Republican candidates reject $15 minimum wage

Fox Business piles on CNBC
Fox Business piles on CNBC

Three leading Republican presidential contenders rejected calls for a $15 minimum wage during Tuesday's debate. That's not exactly what fast food workers wanted to hear, but they're happy to be part of the discussion.

Donald Trump, Ben Carson and Marco Rubio all said they would not hike the minimum wage to $15, the level wage activists say is needed to survive and support a family.

"I hate to say it, but we have to leave it the way it is," Trump said. "People have to go out, they have to work really hard and they have to get up to that upper stratum. But we cannot do this if we are going to compete with the rest of the world."

Rubio and Carson argued that a higher minimum wage would backfire and result in more joblessness.

But Jihad Williamson, a McDonald's worker who is part of a group called Fight for $15, said the mere fact that Republican candidates were talking about the minimum wage was a victory.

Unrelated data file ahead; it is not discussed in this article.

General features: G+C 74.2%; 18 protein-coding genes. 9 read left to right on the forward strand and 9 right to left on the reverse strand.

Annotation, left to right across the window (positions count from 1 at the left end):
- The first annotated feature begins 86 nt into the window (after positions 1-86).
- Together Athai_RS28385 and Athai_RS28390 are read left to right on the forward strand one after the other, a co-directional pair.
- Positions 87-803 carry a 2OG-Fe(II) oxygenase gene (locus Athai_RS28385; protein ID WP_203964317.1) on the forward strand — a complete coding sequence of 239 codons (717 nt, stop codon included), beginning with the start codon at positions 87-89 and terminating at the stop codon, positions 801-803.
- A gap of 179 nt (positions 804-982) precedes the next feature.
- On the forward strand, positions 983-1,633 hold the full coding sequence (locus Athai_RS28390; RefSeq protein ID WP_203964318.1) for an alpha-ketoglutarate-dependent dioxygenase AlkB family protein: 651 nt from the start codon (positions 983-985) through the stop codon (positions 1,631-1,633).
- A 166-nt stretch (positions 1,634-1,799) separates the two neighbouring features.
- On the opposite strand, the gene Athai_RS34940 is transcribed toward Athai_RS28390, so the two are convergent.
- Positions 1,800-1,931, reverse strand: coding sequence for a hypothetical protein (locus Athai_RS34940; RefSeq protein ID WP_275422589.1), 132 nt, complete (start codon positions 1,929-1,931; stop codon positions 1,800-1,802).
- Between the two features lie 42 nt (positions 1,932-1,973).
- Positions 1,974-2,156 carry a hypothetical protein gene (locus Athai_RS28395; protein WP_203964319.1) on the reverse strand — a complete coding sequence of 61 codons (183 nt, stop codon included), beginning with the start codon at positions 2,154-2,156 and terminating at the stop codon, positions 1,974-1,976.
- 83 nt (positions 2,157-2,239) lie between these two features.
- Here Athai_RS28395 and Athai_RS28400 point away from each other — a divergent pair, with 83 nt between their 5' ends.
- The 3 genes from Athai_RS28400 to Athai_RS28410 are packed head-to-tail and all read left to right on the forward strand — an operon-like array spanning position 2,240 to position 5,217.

"When fast-food workers first went on strike three years ago in New York City, most people gave them no shot to win," Williamson said in a statement. "Now, in the first question of the Republican debate, candidates were forced to respond to our calls for $15 and union rights because there's a growing understanding in America that $15 an hour is what American workers everywhere need."

Williamson said that tens of millions of fast food workers are a powerful voting bloc, and candidates should "come get our vote."

Fight for $15 helped organize strikes by minimum wage workers in cities across the country on Tuesday. Fast food companies such as McDonald's (MCD), Burger King, Wendy's and KFC were among the companies targeted during the strike, while home care and child care workers also participated.

The Obama administration has been pushing for a more modest increase in the minimum wage to $10.10 an hour, but has been unable to get that through Congress.

Many states and cities are raising the minimum wage on their own, but few have reached the $15 level sought by protesters.

Walmart (WMT), the nation's largest employer which has been that target of wage protests in the past, has also boosted employee pay. McDonald's hiked the wages for 90,000 workers at company-owned stores, but most McDonald's locations are owned by franchisees who set their own pay rates.

- Chris Isidore contributed to this report

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